4. It’s OK to jump on a good deal if it really will save you money. My company-issued Blackberry was dying and our office manager said I could get an iPhone if I wanted to pay the $50 difference. I totally jumped on it because I had been counting down the days to when I could upgrade my personal phone to an iPhone. But now I won’t have to pay $200 for a new phone OR the $15/month required data plan. I have an unlimited data plan for my iPhone and I use my own phone for calls. It’s a little less simple than just having one phone, but it works.
5. I would benefit from being more detail-oriented. I should really track my spending every day. I can tell I would save money. It’s an extra motivator to spend just a little less on the things that add up: snacks, meals out and even gas. I was surprised to see I only filled up my gas tank three times this month when I drive almost daily. Being conscious of what you spend makes you start changing habits, even a little bit, and that will start to add up for you.
That being said, I don’t really like the idea of keeping track of what I spend. It’s my old mentality of how tracking every penny is being cheap and/or lame. Believe me, I know that’s not true! Based on the unfiltered, painstakingly detailed spending accounts of big-name PF bloggers, I know it can make a big difference in your wealth. But I don’t like to think that I am getting caught up in the petty details when I could be coming up with new ideas, out making money or cutting big expenses like car payments. So I’m going to balance those two ideas. I am going to keep up with the spending tracking sheet. I may not post it every month because I don’t like to share every single dollar amount of my life (it’s boring, you’re not missing anything!), but I will acknowledge if I did it in my monthly debt update post. I’ll also start talking more about ways I am increasing my income. For example, those two eBay expenses shown above are not me buying stuff, but rather updating my eBay inventory. My monthly income from eBay is currently negligible, but I hope to increase it to $150/month in the next few months. All in all, tracking my spending was a great start to 2012 and monthly goals are keeping me on track for meeting my 2012 resolutions.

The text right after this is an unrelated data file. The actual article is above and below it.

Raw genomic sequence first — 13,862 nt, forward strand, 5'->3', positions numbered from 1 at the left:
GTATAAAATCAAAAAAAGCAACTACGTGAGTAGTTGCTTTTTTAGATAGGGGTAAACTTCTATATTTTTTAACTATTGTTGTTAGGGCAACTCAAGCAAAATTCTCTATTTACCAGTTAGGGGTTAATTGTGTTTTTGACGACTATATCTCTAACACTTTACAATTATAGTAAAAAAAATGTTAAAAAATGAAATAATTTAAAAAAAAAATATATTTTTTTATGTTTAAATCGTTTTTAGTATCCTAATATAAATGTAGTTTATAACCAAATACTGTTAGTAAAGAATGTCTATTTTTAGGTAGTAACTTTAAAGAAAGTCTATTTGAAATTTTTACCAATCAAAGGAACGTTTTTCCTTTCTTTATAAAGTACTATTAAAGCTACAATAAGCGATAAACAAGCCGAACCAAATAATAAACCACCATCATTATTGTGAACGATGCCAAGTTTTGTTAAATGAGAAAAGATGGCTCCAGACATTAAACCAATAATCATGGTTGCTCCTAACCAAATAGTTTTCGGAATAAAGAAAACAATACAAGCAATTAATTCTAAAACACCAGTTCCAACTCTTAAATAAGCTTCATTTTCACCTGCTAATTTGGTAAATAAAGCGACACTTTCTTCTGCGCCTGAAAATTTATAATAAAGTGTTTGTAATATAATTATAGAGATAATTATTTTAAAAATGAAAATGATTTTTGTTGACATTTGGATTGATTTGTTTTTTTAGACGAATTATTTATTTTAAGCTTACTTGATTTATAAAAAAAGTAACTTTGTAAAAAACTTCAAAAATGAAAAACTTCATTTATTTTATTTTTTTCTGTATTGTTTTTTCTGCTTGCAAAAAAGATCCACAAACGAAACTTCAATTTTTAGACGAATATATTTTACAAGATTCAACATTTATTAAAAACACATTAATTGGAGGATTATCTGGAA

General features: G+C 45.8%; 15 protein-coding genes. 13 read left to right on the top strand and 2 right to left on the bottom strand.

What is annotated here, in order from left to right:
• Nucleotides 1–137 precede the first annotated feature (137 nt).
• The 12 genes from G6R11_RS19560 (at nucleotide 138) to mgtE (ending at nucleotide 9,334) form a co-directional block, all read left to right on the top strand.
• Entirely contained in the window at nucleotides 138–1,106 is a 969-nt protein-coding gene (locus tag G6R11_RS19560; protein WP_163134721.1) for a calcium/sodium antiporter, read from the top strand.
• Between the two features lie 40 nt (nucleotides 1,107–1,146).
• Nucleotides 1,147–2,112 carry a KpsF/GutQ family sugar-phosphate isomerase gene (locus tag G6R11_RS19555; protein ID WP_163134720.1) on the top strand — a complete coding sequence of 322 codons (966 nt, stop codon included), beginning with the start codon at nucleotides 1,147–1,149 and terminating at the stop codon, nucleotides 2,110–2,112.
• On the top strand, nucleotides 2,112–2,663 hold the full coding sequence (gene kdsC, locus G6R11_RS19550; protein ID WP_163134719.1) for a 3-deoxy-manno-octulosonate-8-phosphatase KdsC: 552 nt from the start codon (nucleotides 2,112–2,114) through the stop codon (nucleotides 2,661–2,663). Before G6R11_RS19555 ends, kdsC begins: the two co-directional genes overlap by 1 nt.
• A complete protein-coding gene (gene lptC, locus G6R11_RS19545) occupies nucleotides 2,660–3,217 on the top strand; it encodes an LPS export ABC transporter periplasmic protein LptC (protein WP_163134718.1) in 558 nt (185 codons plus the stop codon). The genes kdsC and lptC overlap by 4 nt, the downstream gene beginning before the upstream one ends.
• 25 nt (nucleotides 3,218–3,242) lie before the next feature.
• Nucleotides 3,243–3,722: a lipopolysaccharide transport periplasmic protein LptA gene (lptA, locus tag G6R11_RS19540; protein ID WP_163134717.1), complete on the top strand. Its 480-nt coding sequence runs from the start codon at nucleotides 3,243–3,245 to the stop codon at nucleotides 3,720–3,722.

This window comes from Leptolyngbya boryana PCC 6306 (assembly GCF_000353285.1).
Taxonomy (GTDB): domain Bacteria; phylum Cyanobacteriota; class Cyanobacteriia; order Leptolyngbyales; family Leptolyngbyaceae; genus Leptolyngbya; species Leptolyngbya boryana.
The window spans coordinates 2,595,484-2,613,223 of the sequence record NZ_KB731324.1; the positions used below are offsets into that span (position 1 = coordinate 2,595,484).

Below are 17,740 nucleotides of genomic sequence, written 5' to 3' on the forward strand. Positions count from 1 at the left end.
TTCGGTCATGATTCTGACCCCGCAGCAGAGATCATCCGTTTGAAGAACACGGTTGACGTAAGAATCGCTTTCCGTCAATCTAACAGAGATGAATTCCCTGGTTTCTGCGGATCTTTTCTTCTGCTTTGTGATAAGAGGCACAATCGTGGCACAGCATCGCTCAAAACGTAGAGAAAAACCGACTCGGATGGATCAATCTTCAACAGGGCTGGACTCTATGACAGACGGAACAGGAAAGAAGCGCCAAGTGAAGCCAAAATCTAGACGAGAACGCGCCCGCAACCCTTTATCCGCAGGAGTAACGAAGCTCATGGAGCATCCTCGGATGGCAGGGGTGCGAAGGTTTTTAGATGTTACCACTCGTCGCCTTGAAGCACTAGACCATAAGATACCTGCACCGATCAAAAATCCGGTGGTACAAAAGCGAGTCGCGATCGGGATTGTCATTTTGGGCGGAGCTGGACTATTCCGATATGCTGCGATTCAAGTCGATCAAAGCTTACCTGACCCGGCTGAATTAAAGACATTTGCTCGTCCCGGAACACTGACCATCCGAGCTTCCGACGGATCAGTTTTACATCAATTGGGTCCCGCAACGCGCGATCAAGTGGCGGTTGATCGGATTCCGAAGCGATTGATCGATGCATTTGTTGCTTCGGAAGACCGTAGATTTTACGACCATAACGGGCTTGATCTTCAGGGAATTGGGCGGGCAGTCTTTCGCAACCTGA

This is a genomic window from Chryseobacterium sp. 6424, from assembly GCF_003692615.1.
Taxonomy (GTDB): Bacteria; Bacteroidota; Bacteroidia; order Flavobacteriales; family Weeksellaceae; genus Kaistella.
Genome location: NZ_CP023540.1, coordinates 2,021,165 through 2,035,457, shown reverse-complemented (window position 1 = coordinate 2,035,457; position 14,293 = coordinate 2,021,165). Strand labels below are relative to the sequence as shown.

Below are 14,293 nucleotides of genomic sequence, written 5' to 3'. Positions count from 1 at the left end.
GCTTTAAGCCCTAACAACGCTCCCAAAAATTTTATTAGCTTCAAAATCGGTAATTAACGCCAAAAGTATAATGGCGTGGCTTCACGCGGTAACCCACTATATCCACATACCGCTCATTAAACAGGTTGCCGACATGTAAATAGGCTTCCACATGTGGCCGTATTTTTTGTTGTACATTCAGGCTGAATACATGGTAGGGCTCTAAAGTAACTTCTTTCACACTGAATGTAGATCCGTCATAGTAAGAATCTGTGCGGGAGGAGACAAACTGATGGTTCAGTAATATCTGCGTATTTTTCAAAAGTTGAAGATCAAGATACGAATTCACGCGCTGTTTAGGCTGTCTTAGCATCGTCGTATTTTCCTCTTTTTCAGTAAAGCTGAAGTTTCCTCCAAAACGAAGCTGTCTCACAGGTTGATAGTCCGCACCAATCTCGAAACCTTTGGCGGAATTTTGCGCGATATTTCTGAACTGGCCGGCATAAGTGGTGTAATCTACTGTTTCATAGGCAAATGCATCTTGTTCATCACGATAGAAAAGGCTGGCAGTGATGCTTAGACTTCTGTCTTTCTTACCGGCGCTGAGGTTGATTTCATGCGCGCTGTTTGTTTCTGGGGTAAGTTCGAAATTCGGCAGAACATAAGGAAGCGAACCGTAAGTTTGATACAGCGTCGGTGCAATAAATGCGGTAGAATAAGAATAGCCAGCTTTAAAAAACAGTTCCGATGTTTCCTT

So I have to know: which of you track every penny you spend, every month? Does it work? Did you hate it at first but now love it? Have you still never tried it? Let me know!
PS- In case some of my explanations weren’t clear…
In-N-Out is my fast food burger of choice. I get a grilled cheese because I was a vegetarian for four years and I still love the meatless version.
85 degrees is an awesome Taiwanese bakery. You have to stand in line out the door for this place. Worth it!
800 Degrees is the newest creation of Umami Burger’s founder, Adam Fleischman: a make-your-own Neapolitan pizza that starts at $5 plus $1 for each topping. I’m definitely going back.
C & O Cucina is down the street from me and is a beloved Italian place in LA. We always say the guy who hands out the free garlic knots in this place must have such high self-esteem, everyone is always happy to see him!
Sprouts is a health/grocery store with cheap local produce. I go there to overload on avocados, watermelons and oranges, among other things. TJs is Trader Joe’s, the trendy but delicious small grocery store.